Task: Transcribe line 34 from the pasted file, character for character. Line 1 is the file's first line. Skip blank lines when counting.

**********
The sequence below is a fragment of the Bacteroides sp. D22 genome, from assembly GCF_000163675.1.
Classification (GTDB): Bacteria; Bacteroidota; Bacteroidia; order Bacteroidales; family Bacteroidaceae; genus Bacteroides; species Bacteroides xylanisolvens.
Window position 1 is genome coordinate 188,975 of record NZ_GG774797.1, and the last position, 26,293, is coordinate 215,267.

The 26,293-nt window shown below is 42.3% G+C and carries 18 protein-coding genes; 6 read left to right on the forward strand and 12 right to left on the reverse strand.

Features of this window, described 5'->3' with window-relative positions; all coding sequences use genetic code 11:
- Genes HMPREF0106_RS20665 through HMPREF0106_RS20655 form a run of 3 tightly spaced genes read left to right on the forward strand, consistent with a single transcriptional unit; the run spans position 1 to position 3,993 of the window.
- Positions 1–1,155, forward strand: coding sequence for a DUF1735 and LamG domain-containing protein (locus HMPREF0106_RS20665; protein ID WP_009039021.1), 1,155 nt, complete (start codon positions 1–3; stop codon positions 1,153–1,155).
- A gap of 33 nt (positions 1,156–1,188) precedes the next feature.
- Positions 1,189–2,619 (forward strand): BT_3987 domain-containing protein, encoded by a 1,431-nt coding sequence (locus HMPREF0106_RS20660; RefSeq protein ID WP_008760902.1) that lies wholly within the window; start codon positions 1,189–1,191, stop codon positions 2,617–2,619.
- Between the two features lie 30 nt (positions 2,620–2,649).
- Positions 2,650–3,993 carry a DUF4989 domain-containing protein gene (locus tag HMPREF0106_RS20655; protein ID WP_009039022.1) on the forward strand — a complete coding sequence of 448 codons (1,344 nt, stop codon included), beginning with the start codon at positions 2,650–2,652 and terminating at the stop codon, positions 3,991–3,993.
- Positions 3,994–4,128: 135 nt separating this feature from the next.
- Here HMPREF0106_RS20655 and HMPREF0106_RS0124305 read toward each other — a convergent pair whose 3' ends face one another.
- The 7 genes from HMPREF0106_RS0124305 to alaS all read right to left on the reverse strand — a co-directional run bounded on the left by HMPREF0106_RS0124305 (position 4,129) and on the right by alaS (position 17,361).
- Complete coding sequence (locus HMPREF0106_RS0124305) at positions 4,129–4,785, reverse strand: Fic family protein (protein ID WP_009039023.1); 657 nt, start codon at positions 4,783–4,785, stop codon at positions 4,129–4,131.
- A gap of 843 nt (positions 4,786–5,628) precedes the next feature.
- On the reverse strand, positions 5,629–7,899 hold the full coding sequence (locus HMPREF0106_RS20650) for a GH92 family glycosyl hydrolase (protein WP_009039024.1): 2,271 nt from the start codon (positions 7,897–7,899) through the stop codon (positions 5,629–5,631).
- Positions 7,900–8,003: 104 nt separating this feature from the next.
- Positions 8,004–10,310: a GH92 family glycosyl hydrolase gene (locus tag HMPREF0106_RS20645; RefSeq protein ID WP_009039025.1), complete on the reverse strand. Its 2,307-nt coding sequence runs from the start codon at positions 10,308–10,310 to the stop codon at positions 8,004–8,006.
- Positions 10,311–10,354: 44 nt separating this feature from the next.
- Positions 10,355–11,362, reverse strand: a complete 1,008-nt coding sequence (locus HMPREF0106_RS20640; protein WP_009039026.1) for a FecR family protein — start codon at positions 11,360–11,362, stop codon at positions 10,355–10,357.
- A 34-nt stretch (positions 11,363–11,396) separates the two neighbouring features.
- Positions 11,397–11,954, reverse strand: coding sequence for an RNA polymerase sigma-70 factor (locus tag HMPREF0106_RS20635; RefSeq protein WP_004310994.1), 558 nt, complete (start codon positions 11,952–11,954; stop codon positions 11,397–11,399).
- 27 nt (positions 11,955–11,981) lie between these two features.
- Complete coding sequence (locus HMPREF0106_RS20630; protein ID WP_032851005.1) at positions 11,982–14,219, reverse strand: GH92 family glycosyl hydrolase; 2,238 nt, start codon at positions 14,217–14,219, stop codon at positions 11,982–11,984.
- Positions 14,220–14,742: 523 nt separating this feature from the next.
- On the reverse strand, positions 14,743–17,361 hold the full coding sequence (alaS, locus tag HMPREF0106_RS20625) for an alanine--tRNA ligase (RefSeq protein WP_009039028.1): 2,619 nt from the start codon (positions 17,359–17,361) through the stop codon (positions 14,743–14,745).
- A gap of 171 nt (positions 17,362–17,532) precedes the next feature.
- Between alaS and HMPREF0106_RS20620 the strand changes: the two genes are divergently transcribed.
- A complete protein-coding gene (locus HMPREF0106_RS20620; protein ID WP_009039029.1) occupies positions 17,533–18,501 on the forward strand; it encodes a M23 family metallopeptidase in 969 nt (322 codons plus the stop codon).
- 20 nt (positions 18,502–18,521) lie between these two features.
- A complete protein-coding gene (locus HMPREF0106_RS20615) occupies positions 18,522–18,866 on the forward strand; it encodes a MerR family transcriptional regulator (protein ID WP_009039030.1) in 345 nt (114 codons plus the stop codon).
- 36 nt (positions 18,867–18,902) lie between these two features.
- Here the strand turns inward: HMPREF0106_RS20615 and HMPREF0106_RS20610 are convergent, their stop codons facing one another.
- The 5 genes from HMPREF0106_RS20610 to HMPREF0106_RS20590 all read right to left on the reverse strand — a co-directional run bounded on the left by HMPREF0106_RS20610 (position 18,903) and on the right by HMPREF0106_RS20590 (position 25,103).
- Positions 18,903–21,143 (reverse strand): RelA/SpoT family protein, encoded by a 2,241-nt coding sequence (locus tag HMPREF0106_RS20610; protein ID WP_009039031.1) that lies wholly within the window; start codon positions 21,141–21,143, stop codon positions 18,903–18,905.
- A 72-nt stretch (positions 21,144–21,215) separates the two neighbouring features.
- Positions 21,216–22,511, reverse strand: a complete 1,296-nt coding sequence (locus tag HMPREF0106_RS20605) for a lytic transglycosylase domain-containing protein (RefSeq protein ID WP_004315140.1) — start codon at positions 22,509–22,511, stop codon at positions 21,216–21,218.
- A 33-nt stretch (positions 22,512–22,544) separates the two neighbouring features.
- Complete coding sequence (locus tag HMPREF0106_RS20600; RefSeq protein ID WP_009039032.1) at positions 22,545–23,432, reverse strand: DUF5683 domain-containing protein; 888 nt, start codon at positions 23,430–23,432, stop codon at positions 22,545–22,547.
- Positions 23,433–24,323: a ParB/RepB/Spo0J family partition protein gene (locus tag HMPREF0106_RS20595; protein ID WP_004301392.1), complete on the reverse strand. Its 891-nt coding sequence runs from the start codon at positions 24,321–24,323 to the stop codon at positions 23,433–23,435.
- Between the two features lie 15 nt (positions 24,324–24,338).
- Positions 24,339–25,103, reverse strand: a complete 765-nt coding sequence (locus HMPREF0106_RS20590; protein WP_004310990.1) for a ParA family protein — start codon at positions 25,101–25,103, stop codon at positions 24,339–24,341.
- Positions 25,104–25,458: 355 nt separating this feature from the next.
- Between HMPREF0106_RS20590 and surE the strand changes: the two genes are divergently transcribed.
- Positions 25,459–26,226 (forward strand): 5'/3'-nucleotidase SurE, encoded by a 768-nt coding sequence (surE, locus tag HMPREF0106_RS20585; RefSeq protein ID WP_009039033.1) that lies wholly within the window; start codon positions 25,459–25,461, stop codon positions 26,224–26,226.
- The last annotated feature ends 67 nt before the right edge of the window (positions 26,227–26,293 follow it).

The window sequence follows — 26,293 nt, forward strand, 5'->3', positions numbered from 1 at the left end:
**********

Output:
- Here the strand turns inward: HMPREF0106_RS20615 and HMPREF0106_RS20610 are convergent, their stop codons facing one another.